Stunning nature close to home.

#10 The daytime temperature is still very pleasant, not too hot. The temperature doesn’t dip below freezing at night.

#11 My phone allows me to stay connected to the people I care about. It connects me to the internet too.

#12 As a friend said in March (I’m paraphrasing here), I’m not stuck in an apartment in a city with three little kids. Parents who are holding it together while stuck at home with children are stronger than I will ever be.

I’m grateful I’m not stuck in an apartment in the city.

#13 The Man and I have each other. I don’t have to go through the weirdness of these times alone. I sure do sleep well at night with him on my side.

#14 I appreciate you reading this blog post today. As I’ve said, a writer without readers is very sad indeed. A big thanks goes out to everyone who reads this blog, whether you check in every day, read occasional posts, or if this is the first experience you’ve had with me and my writing. I hope you enjoy what you’ve found here.

What are you thankful for this month, this week, today, right now? Please share your gratitude in the comments below.

Stunning nature from up above.

I took all of the photos in this post. If you enjoy my photography, follow me on Instagram @rubbertrampartist.

What You Can Do to Help the Rubber Tramp Artist

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I have always gotten by with a little (or a lot) of help from my friends, and I sure do appreciate it. I try to keep these pleas for help from my readers to a minimum, but every now and then, I do like to let you know I could really use your support. Here are some ways you can help me get seen, heard, and read, and most of them don’t cost a dime.

#1 Tell your friends. Have you read a Rubber Tramp Artist post you think a friend or family member would find useful or inspiring? Share the link! Do you have friends who enjoy high quality writing and beautiful photographs? Invite them to check out this blog! I would love to have more readers with whom I can share my stories, rants, and observations.

#2 If you’re on Facebook, like and follow the Rubber Tramp Artist Facebook page. (You can also like and follow my Blaize Sun and Blaizin’ Sun Creations Facebook pages.) Next, find the reviews section of any (or all!) of those pages and leave reviews of my writing, my art, my book, or my jewelry. Also, you can invite your friends to like any or all of those Facebook pages. Finally, like my Facebook posts, comment on them, and share them with your friends. If you want to do those things but can’t quite figure out how, let me know, and I’ll help you.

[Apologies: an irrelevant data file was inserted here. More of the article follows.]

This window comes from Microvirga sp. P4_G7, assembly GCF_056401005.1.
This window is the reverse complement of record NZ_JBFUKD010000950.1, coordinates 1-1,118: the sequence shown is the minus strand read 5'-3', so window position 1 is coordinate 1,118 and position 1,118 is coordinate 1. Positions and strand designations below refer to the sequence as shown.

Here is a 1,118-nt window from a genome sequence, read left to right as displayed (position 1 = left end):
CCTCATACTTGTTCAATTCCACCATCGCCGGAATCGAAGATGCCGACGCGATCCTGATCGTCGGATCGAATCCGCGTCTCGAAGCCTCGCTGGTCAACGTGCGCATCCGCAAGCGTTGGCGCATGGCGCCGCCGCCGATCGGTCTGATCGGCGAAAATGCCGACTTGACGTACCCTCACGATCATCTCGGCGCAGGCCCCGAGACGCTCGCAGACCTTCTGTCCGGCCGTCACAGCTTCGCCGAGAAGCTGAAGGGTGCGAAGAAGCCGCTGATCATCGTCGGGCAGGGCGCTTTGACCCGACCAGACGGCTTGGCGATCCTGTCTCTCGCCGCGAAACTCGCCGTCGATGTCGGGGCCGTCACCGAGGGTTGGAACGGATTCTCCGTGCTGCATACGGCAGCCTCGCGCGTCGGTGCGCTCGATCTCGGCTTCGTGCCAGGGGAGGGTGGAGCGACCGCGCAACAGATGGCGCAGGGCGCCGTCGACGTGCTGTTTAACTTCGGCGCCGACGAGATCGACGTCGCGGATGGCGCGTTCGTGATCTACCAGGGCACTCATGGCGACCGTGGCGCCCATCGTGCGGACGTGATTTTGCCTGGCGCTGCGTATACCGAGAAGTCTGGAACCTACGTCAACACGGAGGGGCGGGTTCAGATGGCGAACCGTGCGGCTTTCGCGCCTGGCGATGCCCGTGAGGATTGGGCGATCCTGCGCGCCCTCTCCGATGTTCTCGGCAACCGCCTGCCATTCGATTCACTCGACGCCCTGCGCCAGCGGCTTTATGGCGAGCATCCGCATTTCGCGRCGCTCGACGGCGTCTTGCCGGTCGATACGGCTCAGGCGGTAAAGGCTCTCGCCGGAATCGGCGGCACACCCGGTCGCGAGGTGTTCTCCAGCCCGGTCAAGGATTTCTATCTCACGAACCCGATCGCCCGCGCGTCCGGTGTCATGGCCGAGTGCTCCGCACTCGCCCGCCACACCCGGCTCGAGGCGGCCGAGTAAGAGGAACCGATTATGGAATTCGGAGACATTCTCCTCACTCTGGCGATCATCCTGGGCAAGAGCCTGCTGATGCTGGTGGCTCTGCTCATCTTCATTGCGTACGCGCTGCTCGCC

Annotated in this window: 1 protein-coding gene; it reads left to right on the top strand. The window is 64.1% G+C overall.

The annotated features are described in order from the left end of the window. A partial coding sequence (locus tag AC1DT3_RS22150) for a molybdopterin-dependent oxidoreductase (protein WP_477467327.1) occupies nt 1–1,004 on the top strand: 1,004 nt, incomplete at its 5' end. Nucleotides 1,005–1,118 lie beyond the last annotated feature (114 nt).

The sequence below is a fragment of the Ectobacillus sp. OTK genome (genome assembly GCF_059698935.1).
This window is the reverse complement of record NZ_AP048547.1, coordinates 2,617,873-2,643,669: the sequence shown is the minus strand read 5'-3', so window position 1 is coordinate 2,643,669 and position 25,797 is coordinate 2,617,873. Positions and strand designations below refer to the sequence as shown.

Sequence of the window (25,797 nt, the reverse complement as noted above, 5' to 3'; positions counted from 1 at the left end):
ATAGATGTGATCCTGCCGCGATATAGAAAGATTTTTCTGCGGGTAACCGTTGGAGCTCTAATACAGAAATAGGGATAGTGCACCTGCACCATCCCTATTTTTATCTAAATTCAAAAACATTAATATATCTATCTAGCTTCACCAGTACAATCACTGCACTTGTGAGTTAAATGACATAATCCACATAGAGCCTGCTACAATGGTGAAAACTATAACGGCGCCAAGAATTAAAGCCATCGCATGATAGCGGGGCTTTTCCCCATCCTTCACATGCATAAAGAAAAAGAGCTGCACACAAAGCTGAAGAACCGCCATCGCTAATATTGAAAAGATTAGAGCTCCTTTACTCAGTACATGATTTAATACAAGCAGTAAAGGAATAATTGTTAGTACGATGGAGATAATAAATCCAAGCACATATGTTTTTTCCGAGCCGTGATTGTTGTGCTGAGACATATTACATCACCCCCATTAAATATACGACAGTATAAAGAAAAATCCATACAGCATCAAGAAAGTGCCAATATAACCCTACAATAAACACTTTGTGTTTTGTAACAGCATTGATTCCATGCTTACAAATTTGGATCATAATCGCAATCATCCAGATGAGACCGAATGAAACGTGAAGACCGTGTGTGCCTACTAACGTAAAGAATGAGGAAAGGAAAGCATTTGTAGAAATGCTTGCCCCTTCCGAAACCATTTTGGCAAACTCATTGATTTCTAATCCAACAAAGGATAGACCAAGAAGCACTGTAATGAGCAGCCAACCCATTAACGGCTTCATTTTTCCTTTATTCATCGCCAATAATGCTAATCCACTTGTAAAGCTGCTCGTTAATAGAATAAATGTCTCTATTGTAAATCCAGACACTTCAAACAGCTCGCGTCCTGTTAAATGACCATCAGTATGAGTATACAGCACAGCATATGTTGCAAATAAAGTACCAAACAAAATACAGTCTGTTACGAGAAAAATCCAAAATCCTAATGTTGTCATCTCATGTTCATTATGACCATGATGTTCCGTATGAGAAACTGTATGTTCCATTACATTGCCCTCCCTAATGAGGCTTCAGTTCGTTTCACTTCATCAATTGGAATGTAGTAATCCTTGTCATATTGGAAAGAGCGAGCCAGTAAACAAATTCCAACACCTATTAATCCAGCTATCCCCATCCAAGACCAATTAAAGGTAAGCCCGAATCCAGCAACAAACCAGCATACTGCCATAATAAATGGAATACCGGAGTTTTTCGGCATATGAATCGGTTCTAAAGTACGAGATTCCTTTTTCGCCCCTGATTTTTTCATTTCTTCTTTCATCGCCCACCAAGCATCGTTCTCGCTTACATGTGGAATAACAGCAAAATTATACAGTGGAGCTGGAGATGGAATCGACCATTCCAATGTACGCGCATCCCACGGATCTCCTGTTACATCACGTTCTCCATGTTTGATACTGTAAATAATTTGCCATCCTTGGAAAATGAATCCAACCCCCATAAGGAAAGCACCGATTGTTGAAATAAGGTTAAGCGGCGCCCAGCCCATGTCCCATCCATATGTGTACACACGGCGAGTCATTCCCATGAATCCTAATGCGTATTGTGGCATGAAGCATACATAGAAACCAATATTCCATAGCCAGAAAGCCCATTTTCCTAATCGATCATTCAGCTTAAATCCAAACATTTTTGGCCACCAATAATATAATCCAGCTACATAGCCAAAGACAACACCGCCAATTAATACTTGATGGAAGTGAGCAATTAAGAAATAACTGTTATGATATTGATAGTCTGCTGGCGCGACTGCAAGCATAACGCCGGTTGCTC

#3 If you’re on Instagram, follow me there @rubbertrampartist. Like my posts and comment on them too. Turn on notifications so you’ll see when something new goes up on my feed. If you see a post of mine you think your friends would enjoy, tag those friends in the comments. Share my posts in your stories. Read my stories. Comment on my stories so I’ll know what you think.

#4 Comment on my blog posts. Your comments mean so much to me. They let me know you’re reading, that you’re here with me. Sometimes your comments help other readers. I love it when that happens. I really do want to know what you think.

#5 Write a guest post for my blog. If you’re a writer, consider writing a guest post so I can take a day off or concentrate on writing a a long, research intensive post. If you’re a reader of my blog, other readers and I probably want to know what you have to say. If this idea intrigues you, read my Guidelines for Guest Posts.

#6 If you’ve read my book Confessions of a Work Camper: Tales from the Woods, review it. Post a review on Amazon. (You can post a review on Amazon even if you didn’t buy the book from them.) Post a review on GoodReads. Post a review on your blog. Send your review to me, and I’ll post it on my blog.

#7 If you haven’t read my book Confessions of a Work Camper: Tales from the Woods, buy it now and read it. Once you’re read it, please consider reviewing it. (See #5 above.)

#8 Buy copies of my book Confessions of a Work Camper: Tales from the Woods for your friends and family members. It’s rated PG (I removed all the cursing), and has been read by at least one elementary school aged kid. It’s a particularly good gift for anyone who is, has been, or hopes to be a camp host.

#9 Put in a request for your local public library to buy a copy of Confessions of a Work Camper: Tales from the Woods so everyone in your community can read it for free.